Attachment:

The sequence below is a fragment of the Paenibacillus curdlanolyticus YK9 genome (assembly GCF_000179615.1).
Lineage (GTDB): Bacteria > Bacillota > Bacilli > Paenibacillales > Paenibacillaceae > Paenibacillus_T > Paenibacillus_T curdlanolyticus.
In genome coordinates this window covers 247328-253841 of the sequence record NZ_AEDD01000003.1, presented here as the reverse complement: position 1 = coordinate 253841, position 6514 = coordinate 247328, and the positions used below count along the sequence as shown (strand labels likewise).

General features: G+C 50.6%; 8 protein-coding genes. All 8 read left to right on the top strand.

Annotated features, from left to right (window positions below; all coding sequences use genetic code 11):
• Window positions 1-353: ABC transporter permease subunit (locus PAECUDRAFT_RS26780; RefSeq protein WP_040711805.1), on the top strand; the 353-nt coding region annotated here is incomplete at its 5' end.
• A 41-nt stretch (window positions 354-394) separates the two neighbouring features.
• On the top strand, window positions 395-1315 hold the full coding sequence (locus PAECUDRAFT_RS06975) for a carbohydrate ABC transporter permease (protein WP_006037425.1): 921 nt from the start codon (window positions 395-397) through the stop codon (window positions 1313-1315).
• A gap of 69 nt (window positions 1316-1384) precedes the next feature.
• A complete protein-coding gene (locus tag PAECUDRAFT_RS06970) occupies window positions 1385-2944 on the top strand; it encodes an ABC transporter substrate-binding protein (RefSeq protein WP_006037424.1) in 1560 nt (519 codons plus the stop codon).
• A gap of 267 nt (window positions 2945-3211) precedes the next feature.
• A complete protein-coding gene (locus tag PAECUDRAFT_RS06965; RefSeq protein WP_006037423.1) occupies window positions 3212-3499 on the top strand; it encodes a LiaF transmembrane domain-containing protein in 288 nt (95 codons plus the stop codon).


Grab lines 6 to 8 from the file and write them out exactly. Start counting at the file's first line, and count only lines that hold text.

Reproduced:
• Window positions 1-353: ABC transporter permease subunit (locus PAECUDRAFT_RS26780; RefSeq protein WP_040711805.1), on the top strand; the 353-nt coding region annotated here is incomplete at its 5' end.
• A 41-nt stretch (window positions 354-394) separates the two neighbouring features.
• On the top strand, window positions 395-1315 hold the full coding sequence (locus PAECUDRAFT_RS06975) for a carbohydrate ABC transporter permease (protein WP_006037425.1): 921 nt from the start codon (window positions 395-397) through the stop codon (window positions 1313-1315).